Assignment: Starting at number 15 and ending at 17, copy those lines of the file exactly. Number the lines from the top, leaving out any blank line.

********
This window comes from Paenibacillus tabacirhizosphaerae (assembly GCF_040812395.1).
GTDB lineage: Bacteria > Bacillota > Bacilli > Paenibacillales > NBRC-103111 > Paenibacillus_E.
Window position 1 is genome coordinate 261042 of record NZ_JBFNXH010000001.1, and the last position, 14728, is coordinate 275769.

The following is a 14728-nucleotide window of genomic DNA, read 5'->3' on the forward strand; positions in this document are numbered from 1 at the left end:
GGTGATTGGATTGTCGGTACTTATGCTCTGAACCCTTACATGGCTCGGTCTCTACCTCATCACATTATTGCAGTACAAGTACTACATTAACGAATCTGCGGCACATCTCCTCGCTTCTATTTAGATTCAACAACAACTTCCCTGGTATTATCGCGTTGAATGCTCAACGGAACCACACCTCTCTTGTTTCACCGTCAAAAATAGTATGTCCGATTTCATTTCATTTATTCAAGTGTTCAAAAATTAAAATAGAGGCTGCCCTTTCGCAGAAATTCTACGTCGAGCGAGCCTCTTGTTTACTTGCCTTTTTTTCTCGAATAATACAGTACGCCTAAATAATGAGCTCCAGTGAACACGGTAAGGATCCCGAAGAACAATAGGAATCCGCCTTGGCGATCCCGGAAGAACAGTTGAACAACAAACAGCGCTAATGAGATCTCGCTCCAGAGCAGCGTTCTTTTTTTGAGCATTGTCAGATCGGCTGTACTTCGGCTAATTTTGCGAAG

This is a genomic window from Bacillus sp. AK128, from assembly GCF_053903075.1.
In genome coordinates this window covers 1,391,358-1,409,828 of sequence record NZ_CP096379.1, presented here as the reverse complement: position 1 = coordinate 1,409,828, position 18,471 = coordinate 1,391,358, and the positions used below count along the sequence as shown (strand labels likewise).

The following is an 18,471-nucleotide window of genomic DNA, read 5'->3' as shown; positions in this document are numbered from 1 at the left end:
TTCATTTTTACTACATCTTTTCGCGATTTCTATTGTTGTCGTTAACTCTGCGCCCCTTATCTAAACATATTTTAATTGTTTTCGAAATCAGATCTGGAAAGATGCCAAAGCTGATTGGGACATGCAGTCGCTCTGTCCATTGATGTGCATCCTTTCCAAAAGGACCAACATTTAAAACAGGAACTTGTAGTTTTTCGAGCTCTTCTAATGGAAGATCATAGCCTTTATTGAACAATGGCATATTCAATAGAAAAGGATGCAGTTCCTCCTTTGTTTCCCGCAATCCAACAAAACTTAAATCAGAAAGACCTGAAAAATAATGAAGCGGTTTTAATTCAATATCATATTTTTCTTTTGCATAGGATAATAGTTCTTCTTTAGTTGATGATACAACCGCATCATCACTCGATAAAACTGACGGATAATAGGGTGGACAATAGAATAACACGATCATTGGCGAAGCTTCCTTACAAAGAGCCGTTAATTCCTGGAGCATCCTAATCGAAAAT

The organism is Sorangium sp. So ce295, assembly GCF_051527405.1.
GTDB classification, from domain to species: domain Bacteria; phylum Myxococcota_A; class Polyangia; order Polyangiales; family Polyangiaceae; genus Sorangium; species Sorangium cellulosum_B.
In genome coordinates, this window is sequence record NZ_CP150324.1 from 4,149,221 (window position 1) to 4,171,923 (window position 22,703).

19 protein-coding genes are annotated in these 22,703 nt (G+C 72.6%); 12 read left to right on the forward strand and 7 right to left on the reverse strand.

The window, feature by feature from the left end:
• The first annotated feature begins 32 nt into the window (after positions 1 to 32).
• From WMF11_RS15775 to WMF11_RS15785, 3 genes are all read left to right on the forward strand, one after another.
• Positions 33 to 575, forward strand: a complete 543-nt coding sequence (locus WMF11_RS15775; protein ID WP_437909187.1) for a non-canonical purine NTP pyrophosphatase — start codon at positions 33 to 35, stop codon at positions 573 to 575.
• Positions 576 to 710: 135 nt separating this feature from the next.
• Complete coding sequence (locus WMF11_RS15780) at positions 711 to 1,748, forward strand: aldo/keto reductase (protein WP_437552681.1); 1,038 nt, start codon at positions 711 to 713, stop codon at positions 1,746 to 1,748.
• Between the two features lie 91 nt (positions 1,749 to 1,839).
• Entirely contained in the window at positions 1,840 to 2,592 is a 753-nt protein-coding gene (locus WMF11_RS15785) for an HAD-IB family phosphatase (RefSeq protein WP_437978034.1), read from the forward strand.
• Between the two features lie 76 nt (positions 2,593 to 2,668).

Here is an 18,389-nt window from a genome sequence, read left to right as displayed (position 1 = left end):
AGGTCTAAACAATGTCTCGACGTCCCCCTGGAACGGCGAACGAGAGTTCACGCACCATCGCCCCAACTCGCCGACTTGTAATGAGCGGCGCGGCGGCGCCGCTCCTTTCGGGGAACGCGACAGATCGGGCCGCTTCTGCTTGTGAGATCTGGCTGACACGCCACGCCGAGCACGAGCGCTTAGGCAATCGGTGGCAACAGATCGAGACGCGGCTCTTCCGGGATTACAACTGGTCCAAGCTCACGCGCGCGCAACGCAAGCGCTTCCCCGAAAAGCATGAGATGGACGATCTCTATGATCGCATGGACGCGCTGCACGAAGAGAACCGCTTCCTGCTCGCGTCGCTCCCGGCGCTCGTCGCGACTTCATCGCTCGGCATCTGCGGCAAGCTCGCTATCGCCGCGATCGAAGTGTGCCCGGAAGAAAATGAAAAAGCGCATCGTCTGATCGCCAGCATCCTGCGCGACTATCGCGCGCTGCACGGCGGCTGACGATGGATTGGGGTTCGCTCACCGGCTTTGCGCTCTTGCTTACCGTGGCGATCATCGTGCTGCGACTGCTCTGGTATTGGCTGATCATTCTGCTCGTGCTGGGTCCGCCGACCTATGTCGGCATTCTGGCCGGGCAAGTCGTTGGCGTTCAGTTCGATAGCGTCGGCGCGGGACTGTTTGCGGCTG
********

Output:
• The first annotated feature begins 32 nt into the window (after positions 1 to 32).
• From WMF11_RS15775 to WMF11_RS15785, 3 genes are all read left to right on the forward strand, one after another.
• Positions 33 to 575, forward strand: a complete 543-nt coding sequence (locus WMF11_RS15775; protein ID WP_437909187.1) for a non-canonical purine NTP pyrophosphatase — start codon at positions 33 to 35, stop codon at positions 573 to 575.